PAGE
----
Salt to sugar to obesity?

The press is giving plenty of attention this week to a study suggesting a connection between childrens’ salt intake and obesity. Two years ago on this blog, Mickey hypothesized much the same.
Here’s what we wrote in 2006 (Can blogging boost the rate of progress in medicine?):

A few times in the past year I’ve eaten meats or baked goods that turned out to have a lot of salt in them. Since I usually don’t have much salt, the events are noticeable. Not surprisingly I get a taste of salt in my mouth, but interestingly I get a huge craving for sweet things.

I’m wondering if such an effect occurs chronically in people who eat a much higher salt diet than I do. The prediction would be that people with higher salt consumption would have a higher consumption of free sugars and therefore have other consequences such as obesity and dental problems.

One could imagine that the high amount of salt in ready-to-eat foods is one of the factors underlying the high rate of obesity.

And here’s the new study, as reported in the Daily Telegraph (Cut children’s salt intake to fight obesity):

Children who eat a lot of salt also consume more sugary drinks, increasing their risk of obesity, scientists have warned.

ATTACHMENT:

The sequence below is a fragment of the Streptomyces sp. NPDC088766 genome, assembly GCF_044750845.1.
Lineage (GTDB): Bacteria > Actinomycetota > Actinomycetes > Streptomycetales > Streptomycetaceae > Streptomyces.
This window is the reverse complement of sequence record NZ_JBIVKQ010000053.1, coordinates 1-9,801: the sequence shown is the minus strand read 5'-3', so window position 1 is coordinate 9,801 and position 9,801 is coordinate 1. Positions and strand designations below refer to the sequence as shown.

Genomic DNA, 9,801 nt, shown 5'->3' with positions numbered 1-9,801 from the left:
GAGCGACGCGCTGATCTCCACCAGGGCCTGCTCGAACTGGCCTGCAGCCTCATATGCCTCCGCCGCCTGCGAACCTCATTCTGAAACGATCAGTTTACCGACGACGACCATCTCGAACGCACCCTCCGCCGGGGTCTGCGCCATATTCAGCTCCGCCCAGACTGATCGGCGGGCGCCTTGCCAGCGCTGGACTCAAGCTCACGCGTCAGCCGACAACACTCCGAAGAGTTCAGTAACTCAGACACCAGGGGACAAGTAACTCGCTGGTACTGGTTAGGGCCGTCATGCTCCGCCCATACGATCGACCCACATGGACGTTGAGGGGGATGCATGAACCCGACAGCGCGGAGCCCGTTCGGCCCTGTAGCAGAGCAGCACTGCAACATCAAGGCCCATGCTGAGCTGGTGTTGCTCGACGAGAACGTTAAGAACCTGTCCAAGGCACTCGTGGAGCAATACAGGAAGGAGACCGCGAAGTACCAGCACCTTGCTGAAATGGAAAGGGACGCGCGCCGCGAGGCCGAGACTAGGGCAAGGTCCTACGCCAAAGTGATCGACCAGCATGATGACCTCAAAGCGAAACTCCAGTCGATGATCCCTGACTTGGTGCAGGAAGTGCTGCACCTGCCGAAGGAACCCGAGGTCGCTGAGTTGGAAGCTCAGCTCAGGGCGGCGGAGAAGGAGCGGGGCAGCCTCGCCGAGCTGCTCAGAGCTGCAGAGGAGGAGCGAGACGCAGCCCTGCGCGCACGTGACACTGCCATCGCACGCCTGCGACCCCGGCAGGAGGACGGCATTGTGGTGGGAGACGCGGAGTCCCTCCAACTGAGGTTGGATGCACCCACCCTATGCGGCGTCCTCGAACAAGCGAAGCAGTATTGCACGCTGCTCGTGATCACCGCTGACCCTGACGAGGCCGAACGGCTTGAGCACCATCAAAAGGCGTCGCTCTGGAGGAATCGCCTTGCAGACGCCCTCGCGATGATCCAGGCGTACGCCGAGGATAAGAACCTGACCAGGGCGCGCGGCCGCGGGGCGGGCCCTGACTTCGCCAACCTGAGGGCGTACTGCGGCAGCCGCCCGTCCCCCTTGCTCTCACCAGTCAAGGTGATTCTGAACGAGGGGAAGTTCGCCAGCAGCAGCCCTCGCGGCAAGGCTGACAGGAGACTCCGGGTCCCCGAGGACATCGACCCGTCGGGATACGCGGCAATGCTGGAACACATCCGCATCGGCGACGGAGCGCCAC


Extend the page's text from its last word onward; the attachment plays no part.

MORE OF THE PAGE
British researchers claim that cutting a child’s salt intake by half can lead to a drop in the number of cans of fizzy drink they consume.

Children who halved their consumption of salt to 3g per day also cut out two cans of fizzy drinks a week, reducing their total calories by 250 a week.

Salt is well known to increase thirst but because children are more likely to drink sugary cola and pop than water to quench their thirst, those who have a diet high in salt are also more likely to be overweight.

Scientists predict a quarter of children will be obese by 2050, leading to an big rise in the number of cases of type 2 diabetes, heart disease, stroke and cancer. The research, published last night in Hypertension, the journal of the American Heart Association, found lowering salt consumption by 1g a day would reduce consumption of sugary drinks by 27g a day.

The study postulates that children drank sweet soda because they were thirsty, but Mickey suggests they may have craved both liquid and sweetness.

It was the intent of our original post to provoke inquiry into this connection, and while we don’t know if we had anything to do with this study we’ll declare victory anyway!

February 22, 2008

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